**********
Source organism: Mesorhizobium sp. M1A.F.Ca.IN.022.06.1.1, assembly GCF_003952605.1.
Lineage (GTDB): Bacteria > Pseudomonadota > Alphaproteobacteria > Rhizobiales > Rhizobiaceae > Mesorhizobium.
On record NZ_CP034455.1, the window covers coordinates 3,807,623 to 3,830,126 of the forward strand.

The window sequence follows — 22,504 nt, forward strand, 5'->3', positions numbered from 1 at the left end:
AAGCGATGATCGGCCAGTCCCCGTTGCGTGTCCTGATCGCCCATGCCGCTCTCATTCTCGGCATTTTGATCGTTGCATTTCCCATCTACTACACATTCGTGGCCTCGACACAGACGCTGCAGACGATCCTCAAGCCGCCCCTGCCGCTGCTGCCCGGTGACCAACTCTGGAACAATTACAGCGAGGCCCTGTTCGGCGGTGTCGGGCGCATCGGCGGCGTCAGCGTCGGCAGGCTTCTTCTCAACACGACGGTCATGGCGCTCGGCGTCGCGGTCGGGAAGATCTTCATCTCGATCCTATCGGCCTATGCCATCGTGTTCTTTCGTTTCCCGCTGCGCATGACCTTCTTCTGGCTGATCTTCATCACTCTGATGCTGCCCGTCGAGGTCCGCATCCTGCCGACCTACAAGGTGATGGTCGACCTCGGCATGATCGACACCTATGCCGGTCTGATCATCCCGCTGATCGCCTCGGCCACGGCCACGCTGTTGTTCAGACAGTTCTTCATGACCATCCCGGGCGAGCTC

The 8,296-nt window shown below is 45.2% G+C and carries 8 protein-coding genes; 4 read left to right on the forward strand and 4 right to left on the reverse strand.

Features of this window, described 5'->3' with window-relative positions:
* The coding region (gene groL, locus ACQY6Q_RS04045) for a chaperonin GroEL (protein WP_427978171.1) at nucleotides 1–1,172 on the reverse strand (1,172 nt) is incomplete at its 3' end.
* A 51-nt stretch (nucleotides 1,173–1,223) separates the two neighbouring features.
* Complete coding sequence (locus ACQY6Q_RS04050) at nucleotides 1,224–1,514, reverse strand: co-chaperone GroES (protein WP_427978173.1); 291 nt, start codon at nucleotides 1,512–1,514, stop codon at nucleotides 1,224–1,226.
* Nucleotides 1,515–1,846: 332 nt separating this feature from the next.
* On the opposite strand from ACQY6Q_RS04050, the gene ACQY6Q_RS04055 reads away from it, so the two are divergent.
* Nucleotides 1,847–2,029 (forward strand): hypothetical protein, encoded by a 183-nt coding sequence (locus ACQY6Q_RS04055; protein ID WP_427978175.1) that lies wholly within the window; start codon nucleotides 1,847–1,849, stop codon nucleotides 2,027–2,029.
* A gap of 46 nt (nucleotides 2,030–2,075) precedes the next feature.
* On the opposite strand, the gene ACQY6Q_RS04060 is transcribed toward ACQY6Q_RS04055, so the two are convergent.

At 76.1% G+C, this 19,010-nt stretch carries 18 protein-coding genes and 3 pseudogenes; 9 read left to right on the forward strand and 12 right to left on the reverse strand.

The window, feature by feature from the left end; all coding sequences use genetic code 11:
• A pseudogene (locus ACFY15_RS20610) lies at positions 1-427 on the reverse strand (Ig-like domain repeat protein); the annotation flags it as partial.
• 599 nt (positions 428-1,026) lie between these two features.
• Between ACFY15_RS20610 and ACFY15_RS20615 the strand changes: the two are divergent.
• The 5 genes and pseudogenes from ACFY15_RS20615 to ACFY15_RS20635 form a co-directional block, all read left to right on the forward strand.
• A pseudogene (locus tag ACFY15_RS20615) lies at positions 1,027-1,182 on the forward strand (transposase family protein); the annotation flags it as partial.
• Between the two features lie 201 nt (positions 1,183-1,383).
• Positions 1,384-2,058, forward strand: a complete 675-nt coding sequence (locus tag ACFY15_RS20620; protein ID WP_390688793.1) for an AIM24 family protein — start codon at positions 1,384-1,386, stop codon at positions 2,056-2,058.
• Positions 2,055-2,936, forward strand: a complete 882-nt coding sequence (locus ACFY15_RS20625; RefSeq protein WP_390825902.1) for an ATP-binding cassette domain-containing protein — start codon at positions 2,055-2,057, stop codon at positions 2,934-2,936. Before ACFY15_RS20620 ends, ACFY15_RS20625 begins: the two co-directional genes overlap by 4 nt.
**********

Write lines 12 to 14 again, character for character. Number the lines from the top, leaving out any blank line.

* On the opposite strand from ACQY6Q_RS04050, the gene ACQY6Q_RS04055 reads away from it, so the two are divergent.
* Nucleotides 1,847–2,029 (forward strand): hypothetical protein, encoded by a 183-nt coding sequence (locus ACQY6Q_RS04055; protein ID WP_427978175.1) that lies wholly within the window; start codon nucleotides 1,847–1,849, stop codon nucleotides 2,027–2,029.
* A gap of 46 nt (nucleotides 2,030–2,075) precedes the next feature.